Maybe it isn't everyone's dream wedding, but it was mine. Or, mostly, I should say. I guess in the dream, the groom loves me back. He is honest and communicates with me and thanks I'm beautiful even with the scars and the struggles. In the dream, we're getting married for the right reasons, and not because he needs health insurance.

The only thing that wasn't perfect about the wedding, was us.

We were in such a rush to get married, so we could make the health insurance deadlines. I half jokingly, half seriously suggested getting married at one of the little chapels down by the beach - still small, still just us, but trying to make it as special as eloping could be. He had zero interest. We just needed the paperwork, why waste the money on a ceremony?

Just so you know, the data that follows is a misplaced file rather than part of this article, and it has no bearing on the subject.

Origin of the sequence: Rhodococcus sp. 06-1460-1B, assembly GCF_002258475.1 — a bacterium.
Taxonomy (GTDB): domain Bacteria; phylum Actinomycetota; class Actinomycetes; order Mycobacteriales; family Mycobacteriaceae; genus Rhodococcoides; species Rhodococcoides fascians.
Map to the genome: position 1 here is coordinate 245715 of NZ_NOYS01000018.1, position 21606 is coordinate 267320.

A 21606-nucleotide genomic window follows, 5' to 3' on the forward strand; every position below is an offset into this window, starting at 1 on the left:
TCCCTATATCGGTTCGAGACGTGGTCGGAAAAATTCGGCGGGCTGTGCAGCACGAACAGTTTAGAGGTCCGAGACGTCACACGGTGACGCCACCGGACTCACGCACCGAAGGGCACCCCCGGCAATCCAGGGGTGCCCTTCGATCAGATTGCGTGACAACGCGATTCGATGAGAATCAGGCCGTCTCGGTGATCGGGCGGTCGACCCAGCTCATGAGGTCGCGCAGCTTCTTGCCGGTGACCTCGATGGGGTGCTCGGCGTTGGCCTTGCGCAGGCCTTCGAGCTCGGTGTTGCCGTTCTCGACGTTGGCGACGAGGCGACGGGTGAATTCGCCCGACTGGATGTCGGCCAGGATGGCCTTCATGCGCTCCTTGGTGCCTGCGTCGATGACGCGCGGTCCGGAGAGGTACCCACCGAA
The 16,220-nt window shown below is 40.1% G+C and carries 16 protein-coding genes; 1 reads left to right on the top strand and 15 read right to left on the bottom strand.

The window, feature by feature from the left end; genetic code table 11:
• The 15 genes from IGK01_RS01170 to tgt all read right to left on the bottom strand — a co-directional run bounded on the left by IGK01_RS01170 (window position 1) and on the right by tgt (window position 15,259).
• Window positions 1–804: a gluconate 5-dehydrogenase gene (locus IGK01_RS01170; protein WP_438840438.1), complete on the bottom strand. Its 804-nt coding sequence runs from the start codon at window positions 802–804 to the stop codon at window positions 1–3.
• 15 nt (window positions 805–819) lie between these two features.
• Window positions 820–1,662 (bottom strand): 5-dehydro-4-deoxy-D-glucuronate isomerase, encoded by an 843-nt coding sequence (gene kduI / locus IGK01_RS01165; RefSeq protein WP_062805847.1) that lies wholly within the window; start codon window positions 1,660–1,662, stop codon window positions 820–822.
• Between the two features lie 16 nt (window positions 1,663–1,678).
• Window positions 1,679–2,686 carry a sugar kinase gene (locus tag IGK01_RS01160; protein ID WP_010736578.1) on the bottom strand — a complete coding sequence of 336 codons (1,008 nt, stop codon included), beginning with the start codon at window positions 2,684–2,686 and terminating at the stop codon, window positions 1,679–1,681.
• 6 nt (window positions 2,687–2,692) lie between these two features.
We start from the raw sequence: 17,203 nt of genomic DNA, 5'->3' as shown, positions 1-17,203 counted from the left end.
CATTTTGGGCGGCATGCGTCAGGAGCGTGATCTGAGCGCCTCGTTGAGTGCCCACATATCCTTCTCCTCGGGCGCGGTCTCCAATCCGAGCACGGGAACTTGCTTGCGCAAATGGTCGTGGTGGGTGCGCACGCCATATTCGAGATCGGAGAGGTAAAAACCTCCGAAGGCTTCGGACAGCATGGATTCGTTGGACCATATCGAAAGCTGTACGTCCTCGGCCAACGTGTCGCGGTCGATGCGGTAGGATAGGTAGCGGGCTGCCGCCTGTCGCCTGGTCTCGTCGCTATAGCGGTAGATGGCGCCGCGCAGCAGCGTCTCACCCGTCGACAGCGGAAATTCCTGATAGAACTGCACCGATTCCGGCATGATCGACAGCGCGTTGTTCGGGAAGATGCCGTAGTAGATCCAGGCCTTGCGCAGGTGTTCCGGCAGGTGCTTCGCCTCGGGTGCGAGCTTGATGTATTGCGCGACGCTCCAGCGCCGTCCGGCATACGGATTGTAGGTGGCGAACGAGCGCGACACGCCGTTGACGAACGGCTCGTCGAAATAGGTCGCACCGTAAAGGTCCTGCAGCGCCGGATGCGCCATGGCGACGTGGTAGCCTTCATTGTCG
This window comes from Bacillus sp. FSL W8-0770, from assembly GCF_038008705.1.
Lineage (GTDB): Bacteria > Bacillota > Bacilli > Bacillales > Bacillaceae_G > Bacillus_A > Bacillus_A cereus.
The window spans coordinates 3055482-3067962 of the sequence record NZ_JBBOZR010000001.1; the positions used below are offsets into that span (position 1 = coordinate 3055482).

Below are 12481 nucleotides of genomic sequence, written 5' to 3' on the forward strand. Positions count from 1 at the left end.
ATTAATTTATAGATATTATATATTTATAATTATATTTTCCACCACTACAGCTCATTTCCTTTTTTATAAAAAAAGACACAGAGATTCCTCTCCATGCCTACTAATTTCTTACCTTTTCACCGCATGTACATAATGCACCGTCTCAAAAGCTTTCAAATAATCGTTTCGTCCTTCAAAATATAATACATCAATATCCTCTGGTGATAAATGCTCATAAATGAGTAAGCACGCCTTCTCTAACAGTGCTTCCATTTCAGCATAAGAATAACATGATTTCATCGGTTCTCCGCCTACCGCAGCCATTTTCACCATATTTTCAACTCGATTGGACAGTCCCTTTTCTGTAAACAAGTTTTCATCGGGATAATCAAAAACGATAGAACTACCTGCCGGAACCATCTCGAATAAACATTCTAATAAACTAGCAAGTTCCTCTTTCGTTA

I didn't want a big fancy dress, but I hoped to wear something other than work clothes. There was one dress from ModCloth, under $100 for a simple white lace dress. But he didn't want to wait for it to arrive. We are in too much of a rush, and why spend more on a dress than we will spend on the certificate and ceremony at the courthouse? So I put on my favorite new work dress, which fit almost everywhere (not up top, as I was still nursing - I couldn't even button it all the way up). And just went along with it.

It's hard to look at these pictures that his brother took that day. I know what I was thinking and feeling that day, so I can't personally tell if it's obvious - if I look blissfully happy and completely hopeful and entirely in love in the pictures, or if you can tell I know I was making a mistake.